The Hero

TheHero

It’s a whole actual song!

The Hero.

I’ve been in to big promises and arbitrary deadlines for a while. So it’s no surprise I’ve done National Novel Writing Month more than once.

The first time I tried properly, I even succeeded. I needed an emotional kick to get me over the line. I felt the moment needed marking. I chose The Bad Plus’ dramatic rendition of Chariots of Fire. But even more appropriately, and entirely randomly, the next thing my computer spat out was this. The Hero.

It’s shockingly apposite. And frankly, I think everyone should play it whenever they are finally finishing anything they’ve been planning and stressing over for a long period of time.

I’m obviously pretty into it right now.

It’s a huge blast of guitar and words. A fully realised and differentiated companion piece to Flash’s theme. Borrowing the occasional motif, but standing alone as a huge burst of release, relief and unburdening. It is an immense and overpowering explosion of upward motion. It’s inspiring and wonderful, and actually represents everything heroic that Flash Gordon himself doesn’t necessarily pull off.

Lift your head to the stars

And the World’s for your taking

(All you have to do is save the world)

May is on top form here. Releasing every bit of restraint he used to build tension, and just letting it fly out and all over the place.

Freddie belts out his vocal, just revelling in heroism for it’s own sake. For everyone’s sake. He wants to be the hero (and he is), he wants us to be the hero (and we could be). Flash is irrelevant at this point, this is something purer and bigger.

Or maybe I’m just glad we’re nearly done.

I’m glad this was the end though. I’m glad this was how we finish. Squadrons of guitars, the battle theme reborn as part of something bigger. Drums raging and flying, and Freddie let loose.

I also love the way it gives precis of the film in the final moments. Bursts of synth and string, from Howard Blake’s score and the band’s. It effectively takes the place of a solo. All raging emotions, surging strings, blazing synths, all woven into the piece before it segues into an actual Brian solo, which builds to huge epic bursts, and actually restates the Flash motifs.

It even ends with a final goodbye to Flash himself, bringing his theme back in yet again (dooming my ‘it’s not really about Flash’ theory).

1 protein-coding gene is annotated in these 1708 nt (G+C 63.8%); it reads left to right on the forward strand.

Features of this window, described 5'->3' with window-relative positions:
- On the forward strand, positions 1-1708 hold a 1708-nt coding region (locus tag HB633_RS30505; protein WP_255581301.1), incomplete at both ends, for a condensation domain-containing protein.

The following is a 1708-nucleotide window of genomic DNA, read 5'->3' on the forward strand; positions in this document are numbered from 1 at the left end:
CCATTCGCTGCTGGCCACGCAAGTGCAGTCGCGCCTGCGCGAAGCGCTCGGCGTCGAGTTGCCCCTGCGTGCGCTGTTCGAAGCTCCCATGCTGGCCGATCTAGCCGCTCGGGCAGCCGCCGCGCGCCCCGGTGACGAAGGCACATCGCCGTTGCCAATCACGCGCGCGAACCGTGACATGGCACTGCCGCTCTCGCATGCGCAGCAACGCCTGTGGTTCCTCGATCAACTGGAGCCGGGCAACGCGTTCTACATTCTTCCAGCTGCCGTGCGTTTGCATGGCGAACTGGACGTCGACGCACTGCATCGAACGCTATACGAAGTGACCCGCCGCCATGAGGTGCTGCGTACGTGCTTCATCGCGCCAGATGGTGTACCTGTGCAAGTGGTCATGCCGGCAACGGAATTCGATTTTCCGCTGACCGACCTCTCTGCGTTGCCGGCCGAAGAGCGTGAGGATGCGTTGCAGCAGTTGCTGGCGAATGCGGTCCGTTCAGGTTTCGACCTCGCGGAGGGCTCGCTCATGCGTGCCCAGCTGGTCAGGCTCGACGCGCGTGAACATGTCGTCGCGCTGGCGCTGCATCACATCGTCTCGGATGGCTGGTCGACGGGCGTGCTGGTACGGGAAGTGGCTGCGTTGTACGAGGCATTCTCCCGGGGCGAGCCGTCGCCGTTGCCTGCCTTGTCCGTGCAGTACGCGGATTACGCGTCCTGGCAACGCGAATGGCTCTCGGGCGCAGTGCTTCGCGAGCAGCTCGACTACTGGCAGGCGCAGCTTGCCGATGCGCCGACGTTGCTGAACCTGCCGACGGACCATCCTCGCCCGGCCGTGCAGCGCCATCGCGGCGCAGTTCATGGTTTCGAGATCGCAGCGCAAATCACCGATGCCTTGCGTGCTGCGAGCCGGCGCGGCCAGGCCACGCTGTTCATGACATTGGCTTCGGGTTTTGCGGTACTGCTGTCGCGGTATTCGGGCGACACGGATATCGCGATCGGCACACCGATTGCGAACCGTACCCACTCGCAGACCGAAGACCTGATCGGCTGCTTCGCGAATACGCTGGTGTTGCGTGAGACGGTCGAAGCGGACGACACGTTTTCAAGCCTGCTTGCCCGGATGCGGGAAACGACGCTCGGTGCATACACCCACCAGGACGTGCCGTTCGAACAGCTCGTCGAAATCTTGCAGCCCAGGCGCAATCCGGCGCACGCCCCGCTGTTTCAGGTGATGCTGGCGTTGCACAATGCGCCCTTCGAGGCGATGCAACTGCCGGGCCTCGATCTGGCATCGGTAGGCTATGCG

But it makes a cracking coda. Going all out on the vocals for an increasingly high paced yell.

And of course it ends with a bang.

But the second verse is what actually takes my heart. It’s obvious Brian sappiness, but it’s just kind of perfect.

So you feel like it’s end of story

Find it all pretty satisfactory

Well I tell you my friend

This might seem like the end

But the continuation is

Yours for the making………

(Yes you’re the hero)

We know I have a predilection for squeezing too many syllables into a rhyme scheme, but also that I just enjoy a call to power. Queen have always been beckoning us in, and so of course they want to pass the mantle of heroism on.

Because it was never about Flash, he’s just an avatar for American smug pride. It’s about being a hero. A stupid, bombastic and yet probably wonderful idea.

And that’s for everyone.

Especially the stupid bombast part.

So next time you’ve spent too long working at something, but you’re nearly at the end, remember to inject some heroism into the moment.

And just put this track on to soundtrack your finish.

You’ll feel like a hero.

(Yes you’re a hero)

 

 

 

You may also want to check out the alternate video, with better visuals but worse sound.


Queen: An Exploded Diagram is me having big and little thoughts about every Queen song in chronological order. If you want to support me, making it more financially viable and easier to explain to people at parties, please back my patreon.

Illustration by Emma.

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